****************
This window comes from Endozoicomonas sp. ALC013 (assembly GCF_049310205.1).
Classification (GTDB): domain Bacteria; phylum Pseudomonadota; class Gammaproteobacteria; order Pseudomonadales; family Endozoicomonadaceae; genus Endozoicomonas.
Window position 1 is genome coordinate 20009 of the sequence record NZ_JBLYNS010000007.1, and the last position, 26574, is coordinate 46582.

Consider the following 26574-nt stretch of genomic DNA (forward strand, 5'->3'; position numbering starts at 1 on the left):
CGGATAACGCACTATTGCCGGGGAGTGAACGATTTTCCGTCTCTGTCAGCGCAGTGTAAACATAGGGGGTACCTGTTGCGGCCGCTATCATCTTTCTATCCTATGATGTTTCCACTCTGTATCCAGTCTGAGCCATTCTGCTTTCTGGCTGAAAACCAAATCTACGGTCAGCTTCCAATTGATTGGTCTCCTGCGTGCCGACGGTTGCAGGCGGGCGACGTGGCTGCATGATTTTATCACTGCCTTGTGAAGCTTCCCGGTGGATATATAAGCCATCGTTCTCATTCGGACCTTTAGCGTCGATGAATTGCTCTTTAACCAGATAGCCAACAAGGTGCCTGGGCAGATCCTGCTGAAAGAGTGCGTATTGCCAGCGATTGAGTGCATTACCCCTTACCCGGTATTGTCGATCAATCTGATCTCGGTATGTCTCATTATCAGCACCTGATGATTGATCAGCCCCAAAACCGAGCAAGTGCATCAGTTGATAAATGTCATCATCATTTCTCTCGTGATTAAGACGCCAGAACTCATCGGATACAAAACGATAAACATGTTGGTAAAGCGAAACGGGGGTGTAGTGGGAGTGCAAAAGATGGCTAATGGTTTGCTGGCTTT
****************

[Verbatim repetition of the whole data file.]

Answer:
This window comes from Endozoicomonas sp. ALC013 (assembly GCF_049310205.1).
Classification (GTDB): domain Bacteria; phylum Pseudomonadota; class Gammaproteobacteria; order Pseudomonadales; family Endozoicomonadaceae; genus Endozoicomonas.
Window position 1 is genome coordinate 20009 of the sequence record NZ_JBLYNS010000007.1, and the last position, 26574, is coordinate 46582.

Consider the following 26574-nt stretch of genomic DNA (forward strand, 5'->3'; position numbering starts at 1 on the left):
CGGATAACGCACTATTGCCGGGGAGTGAACGATTTTCCGTCTCTGTCAGCGCAGTGTAAACATAGGGGGTACCTGTTGCGGCCGCTATCATCTTTCTATCCTATGATGTTTCCACTCTGTATCCAGTCTGAGCCATTCTGCTTTCTGGCTGAAAACCAAATCTACGGTCAGCTTCCAATTGATTGGTCTCCTGCGTGCCGACGGTTGCAGGCGGGCGACGTGGCTGCATGATTTTATCACTGCCTTGTGAAGCTTCCCGGTGGATATATAAGCCATCGTTCTCATTCGGACCTTTAGCGTCGATGAATTGCTCTTTAACCAGATAGCCAACAAGGTGCCTGGGCAGATCCTGCTGAAAGAGTGCGTATTGCCAGCGATTGAGTGCATTACCCCTTACCCGGTATTGTCGATCAATCTGATCTCGGTATGTCTCATTATCAGCACCTGATGATTGATCAGCCCCAAAACCGAGCAAGTGCATCAGTTGATAAATGTCATCATCATTTCTCTCGTGATTAAGACGCCAGAACTCATCGGATACAAAACGATAAACATGTTGGTAAAGCGAAACGGGGGTGTAGTGGGAGTGCAAAAGATGGCTAATGGTTTGCTGGCTTT